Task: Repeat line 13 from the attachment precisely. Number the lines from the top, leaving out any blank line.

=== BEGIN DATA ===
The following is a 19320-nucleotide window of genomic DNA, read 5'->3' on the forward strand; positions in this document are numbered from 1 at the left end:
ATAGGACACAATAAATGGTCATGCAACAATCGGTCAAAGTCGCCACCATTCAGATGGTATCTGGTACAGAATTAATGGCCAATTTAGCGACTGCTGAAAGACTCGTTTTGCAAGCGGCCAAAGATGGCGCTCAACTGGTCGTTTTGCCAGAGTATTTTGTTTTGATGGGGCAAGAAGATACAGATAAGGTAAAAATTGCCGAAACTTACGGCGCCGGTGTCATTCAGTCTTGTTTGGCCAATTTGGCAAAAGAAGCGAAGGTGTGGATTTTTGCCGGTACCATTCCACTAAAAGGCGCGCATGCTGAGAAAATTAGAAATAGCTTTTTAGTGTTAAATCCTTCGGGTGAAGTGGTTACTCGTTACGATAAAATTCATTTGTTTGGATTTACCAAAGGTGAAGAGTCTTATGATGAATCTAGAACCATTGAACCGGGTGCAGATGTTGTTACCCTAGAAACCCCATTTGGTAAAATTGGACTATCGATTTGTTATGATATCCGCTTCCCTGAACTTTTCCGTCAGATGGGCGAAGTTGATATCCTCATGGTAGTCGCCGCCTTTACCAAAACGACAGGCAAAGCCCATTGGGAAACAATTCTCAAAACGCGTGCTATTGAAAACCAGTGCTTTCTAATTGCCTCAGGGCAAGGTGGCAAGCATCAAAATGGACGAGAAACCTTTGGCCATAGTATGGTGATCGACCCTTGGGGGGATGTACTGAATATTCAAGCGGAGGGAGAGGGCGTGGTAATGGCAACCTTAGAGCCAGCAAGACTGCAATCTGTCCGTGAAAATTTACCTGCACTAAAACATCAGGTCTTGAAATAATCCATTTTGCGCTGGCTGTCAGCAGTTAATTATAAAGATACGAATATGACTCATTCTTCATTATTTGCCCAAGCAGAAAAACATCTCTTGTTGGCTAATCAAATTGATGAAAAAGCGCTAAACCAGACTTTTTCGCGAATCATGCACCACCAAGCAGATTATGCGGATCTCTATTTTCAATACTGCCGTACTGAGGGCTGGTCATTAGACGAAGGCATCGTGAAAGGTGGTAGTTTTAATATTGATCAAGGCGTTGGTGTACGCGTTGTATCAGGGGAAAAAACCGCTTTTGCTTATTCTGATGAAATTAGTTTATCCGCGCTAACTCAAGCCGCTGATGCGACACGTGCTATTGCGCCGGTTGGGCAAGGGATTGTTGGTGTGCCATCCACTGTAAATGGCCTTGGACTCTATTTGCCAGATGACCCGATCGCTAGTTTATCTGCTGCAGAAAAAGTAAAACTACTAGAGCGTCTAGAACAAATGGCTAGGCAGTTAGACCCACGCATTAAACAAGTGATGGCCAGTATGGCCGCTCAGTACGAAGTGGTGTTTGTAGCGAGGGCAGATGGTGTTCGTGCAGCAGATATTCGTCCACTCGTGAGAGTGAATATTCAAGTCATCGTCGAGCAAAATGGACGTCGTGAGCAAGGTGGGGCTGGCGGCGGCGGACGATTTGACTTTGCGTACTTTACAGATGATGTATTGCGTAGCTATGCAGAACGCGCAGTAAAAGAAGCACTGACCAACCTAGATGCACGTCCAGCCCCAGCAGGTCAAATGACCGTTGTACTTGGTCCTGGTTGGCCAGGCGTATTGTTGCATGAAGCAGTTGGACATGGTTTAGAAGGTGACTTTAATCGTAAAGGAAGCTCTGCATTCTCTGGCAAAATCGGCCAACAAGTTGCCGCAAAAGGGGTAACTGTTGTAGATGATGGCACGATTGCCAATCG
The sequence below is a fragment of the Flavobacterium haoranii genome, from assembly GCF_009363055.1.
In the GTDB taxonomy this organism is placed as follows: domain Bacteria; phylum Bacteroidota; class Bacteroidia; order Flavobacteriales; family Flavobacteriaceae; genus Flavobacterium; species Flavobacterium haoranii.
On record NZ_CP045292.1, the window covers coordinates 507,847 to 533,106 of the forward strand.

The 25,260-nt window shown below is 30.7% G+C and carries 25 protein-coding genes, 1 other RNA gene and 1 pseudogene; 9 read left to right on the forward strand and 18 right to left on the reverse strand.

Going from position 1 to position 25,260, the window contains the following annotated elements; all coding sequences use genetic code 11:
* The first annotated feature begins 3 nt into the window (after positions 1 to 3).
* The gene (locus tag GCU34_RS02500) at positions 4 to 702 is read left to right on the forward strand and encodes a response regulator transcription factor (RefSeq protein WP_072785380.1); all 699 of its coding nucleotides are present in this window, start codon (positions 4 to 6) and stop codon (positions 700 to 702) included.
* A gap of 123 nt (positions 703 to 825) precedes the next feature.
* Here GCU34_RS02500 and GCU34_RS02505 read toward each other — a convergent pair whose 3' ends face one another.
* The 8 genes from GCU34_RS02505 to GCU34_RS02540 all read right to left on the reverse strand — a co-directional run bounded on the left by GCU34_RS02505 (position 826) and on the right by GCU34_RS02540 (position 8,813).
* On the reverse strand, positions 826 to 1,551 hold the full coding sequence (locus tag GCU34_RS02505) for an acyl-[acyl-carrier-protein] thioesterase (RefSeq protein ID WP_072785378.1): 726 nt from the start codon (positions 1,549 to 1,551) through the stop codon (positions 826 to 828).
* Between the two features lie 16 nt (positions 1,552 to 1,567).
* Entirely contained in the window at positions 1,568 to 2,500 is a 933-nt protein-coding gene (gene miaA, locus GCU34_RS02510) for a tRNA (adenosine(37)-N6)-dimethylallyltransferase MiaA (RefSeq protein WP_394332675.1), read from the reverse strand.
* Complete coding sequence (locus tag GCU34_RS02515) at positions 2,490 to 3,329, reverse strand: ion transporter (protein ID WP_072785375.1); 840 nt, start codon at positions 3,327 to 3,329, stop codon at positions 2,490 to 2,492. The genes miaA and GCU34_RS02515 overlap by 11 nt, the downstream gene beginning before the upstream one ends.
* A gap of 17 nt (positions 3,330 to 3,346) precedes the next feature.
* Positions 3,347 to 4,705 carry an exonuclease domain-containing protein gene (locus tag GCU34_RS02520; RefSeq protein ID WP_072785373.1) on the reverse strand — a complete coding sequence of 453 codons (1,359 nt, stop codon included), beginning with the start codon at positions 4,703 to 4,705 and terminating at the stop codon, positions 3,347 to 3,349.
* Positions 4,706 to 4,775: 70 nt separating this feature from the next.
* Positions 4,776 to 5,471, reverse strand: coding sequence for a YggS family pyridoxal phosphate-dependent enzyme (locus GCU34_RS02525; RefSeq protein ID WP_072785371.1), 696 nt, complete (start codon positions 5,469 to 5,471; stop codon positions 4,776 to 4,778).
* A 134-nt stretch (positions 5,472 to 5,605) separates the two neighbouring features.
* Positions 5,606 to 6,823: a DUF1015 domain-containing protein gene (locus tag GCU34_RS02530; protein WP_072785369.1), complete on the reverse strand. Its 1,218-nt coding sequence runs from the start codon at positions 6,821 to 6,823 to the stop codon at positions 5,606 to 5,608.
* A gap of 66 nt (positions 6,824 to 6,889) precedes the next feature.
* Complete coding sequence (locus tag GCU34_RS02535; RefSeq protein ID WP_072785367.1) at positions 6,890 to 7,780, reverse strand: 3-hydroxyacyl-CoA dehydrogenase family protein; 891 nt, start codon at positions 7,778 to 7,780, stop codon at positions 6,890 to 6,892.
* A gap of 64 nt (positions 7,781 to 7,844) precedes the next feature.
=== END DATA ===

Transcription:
* On the reverse strand, positions 826 to 1,551 hold the full coding sequence (locus tag GCU34_RS02505) for an acyl-[acyl-carrier-protein] thioesterase (RefSeq protein ID WP_072785378.1): 726 nt from the start codon (positions 1,549 to 1,551) through the stop codon (positions 826 to 828).